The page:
4. IT’S DISNEY, AND IT’S FAMILIAR
I imagine you’ll know what I mean when I say this is 100% Disney, and 100% a Mary Poppins movie. To that end, how can it be called anything but a success? The boxes are checked.
What’s more, there are other distinct spices in this stew. You’ll note the unmistakable flavors of the recent Paddington movies (Ben Whishaw (voice of Paddington), Julie Walters as the housekeeper, and even Cherry Tree Lane is very much like Windsor Gardens where the Brown family lives, friendly neighbors and all). You might take in subtle notes of Christopher Robin, another Disney film from just this year, with a father who has allowed money and work to give him amnesia about the magical companions and lessons of his innocent days. If you enjoyed that film, feel free to consider this the musical version. You may even get a few whiffs of Into the Woods.
And of course there are the nods to 1964. We visit the park, we visit the bank, we float in the air, we disappear into bathtubs and we get a duet between Mary and a cockney companion while visiting a cartoon world. And while Julie Andrews sadly turned down an invitation for a cameo, Dick Van Dyke did not, and his entrance comes at just the right time. Van Dyke is 93 now, and there is a moment near the end of his cameo where the camera lingers on his character briefly, and he seems to nod approvingly as if to suggest now his career is complete. It was probably the most moving moment for me. Emma Thompson’s P.L. Travers may have scoffed at Dick being “one of the greats” in Saving Mr. Banks, but here, that line resonated non-ironically in my mind.
And Mary promises to stay with the Banks children, not until the wind changes, but until the door opens (what could that mean?)…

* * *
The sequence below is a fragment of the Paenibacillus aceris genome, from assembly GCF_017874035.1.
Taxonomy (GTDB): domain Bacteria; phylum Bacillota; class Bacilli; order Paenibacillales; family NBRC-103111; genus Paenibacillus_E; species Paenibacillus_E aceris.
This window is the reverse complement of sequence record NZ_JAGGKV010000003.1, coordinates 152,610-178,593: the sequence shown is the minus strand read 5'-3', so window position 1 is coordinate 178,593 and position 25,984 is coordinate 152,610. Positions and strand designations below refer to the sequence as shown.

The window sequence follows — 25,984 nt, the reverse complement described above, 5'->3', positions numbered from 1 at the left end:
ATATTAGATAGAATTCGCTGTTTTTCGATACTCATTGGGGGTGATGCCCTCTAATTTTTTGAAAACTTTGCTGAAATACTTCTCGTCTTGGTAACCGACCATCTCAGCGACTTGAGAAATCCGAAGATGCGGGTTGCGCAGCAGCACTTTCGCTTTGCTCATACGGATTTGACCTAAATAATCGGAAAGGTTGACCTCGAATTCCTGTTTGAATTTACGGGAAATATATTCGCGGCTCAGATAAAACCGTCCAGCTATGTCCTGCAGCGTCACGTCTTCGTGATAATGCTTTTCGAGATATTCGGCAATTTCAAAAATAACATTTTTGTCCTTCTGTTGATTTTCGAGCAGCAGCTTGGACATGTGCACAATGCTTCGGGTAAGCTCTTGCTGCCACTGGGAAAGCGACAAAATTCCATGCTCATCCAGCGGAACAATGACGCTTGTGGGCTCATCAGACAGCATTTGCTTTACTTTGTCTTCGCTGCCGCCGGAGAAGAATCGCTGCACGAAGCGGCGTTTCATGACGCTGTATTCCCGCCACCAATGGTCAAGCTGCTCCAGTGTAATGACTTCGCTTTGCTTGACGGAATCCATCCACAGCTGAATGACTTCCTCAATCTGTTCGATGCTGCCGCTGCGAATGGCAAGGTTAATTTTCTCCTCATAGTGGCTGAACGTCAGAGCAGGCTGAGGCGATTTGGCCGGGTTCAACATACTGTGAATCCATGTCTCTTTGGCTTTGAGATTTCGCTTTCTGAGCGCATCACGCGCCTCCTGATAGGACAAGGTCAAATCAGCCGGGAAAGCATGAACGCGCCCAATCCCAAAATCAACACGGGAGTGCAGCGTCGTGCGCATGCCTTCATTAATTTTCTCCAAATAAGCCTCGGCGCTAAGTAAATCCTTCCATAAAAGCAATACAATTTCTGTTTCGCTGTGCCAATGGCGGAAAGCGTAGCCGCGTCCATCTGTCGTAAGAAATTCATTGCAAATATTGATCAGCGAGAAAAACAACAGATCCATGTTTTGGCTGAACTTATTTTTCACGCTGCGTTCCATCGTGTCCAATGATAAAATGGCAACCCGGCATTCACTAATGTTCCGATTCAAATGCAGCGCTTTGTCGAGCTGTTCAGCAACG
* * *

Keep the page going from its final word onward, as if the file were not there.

5. IT’S INOFFENSIVE, IF UNINSPIRING
The couple minor bawdy references (in songs) to someone in “her birthday suit” and another someone “on the sauce” are likely to go over your children’s heads. There are a couple harmless British exclamations and a blooming romance that includes hand-holding. And a scene where three children and an adult all enter the same bathtub. But all are wearing swimming costumes and it’s not at all creepy. One character in the film is depicted in the cartoon world as a scheming wolf, who looks a bit scary, but it’s nothing even a youngster can’t handle.
So it’s not likely you’ll be carrying away any angst at 21st-century Hollywood for wrecking dear sweet Mary Poppins. But will you carry away anything of value, either, besides maybe a song in your heart? I can’t help but feeling Disney and Rob Marshall missed an opportunity here. After all, who needs Mary Poppins more than us, today, right now, divided as we are? What would this movie look like set in 2019 rather than the 1930s? The best lesson in Mary Poppins Returns comes from a trip to the shoppe of Mary’s cousin Topsy (Meryl Streep), and that is: when life turns upside down, well, maybe that’s just the chance we need to look at things from a very different perspective.
So if that’s where you are today – willing to revisit a classic Disney film from a different perspective – then by all means, make Mary Poppins Returns part of your family’s holiday plans.
Publication date: December 21, 2018
All images credit: ©Walt Disney Pictures